About the Book
The UHMS Operations Committee Report, originally published in January 2000, was the Society’s first attempt to provide written guidance related to training, responsibility, staffing, safety, and quality assurance for hyperbaric medicine facilities. It was revised in 2007 and published as the UHMS Guidelines for Hyperbaric Facility Operations. The main focus of the new material in the 2007 publication was to provide information on the UHMS Clinical Hyperbaric Facility Accreditation Program.
Updates in the UHMS Guidelines
This edition of the UHMS Guidelines for Hyperbaric Facility Operations is not intended to be inclusive, to rewrite authoritative texts, or to usurp accepted organizations or certifying bodies. However, it often references these standards, when appropriate. It is not the intent of this guide to replace or override any state or local institutional procedure or standard.
This 2015 edition incorporates information from two major Society Position Statements:
- Clinician Attendance of Hyperbaric Oxygen Therapy (March 2009)
- UHMS Credentialing and Privileging Guidelines for Hyperbaric Medicine Physicians in the U.S.A. (June 2014).
Unlike previous editions, the current publication has benefitted from extensive input by the Associates of the UHMS on matters related to nursing and technical personnel.
During the last several decades, the Undersea and Hyperbaric Medical Society (UHMS) has witnessed an extraordinary growth of interest and activity in the field of hyperbaric medicine. This is due, in part, to the important progress made in defining the mechanisms of action of hyperbaric oxygen therapy and to a growing awareness of its place in the medical treatment of various aspects of hypoxic-related illnesses. An increasing awareness of the significance of problems facing patients suffering from chronic and non-healing wounds in our aging society and the opportunity to improve patient outcomes have further stimulated the growth of this specialty.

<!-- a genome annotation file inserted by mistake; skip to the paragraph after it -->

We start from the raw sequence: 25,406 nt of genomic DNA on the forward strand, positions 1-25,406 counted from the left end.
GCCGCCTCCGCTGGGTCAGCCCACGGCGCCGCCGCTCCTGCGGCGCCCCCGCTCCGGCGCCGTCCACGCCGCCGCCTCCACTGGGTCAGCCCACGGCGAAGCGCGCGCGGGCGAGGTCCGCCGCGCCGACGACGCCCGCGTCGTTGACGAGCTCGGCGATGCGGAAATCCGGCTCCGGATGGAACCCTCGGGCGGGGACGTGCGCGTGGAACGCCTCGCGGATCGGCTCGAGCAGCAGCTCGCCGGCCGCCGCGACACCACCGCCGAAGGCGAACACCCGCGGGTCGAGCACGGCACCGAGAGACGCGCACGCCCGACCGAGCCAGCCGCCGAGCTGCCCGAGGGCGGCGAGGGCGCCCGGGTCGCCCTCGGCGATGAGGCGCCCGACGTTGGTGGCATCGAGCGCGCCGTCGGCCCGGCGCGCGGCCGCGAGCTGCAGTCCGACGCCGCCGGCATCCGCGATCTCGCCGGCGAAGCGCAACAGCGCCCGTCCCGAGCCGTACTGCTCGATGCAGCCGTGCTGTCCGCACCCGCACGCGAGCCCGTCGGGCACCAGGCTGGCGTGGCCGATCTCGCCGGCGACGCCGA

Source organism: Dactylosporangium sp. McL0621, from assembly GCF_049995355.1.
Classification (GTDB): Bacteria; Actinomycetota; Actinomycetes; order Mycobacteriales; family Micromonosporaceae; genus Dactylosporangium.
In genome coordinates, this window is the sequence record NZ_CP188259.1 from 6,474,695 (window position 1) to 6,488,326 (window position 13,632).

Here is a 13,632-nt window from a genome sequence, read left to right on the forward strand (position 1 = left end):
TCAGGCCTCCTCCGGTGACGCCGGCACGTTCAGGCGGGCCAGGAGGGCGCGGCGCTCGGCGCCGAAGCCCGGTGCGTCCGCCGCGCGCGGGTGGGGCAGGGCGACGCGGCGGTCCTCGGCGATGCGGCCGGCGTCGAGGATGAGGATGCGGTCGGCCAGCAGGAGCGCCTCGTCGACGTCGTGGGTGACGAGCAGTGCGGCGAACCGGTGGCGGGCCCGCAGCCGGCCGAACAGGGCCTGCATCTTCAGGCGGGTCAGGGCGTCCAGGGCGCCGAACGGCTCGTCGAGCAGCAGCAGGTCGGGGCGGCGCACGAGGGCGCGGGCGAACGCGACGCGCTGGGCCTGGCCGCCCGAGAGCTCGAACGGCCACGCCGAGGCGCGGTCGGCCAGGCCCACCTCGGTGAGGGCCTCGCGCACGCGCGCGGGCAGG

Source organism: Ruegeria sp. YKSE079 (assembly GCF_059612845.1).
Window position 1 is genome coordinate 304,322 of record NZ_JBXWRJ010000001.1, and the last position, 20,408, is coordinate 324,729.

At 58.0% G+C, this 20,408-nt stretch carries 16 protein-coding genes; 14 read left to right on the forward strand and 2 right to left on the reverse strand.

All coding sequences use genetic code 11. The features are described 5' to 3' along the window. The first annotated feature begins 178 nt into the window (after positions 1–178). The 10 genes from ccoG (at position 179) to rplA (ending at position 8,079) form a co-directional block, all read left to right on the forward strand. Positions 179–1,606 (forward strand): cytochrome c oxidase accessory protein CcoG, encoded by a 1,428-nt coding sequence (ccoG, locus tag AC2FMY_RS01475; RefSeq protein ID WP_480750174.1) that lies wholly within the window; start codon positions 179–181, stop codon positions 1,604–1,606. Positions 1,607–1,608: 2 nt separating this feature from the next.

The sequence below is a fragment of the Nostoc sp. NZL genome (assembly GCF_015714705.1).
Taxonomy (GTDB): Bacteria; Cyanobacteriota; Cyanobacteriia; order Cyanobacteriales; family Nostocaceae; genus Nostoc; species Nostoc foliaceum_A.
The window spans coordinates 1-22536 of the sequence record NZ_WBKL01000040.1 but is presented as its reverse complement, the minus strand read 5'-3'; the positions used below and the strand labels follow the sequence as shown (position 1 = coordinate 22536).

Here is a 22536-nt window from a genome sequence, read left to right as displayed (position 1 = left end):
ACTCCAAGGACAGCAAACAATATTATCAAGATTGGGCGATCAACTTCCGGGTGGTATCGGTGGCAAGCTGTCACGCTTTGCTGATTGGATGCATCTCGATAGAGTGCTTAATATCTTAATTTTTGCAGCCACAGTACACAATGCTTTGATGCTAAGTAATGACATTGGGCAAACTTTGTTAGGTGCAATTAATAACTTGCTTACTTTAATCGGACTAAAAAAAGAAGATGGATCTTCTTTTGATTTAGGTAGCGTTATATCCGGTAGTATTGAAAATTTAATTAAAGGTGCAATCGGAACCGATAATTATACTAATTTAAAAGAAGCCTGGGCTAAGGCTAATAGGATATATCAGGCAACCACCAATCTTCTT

As with rapid growth in other specialties, the need exists for basic recommendations to guide practitioners on issues such as training, responsibility, staffing, credentialing, safety, and quality assurance. These recommendations are designed to help improve medical care, optimize outcomes, maintain safety, and positively affect the lives of our patients. As is the case with the practice of any medical specialty, responsibility to ensure competency, quality of care, and safety falls to the providers of that care and the institutions that support their practice.
By providing these recommendations, the UHMS hopes to stimulate and support the continued evolution of the safe and effective practice of this specialty.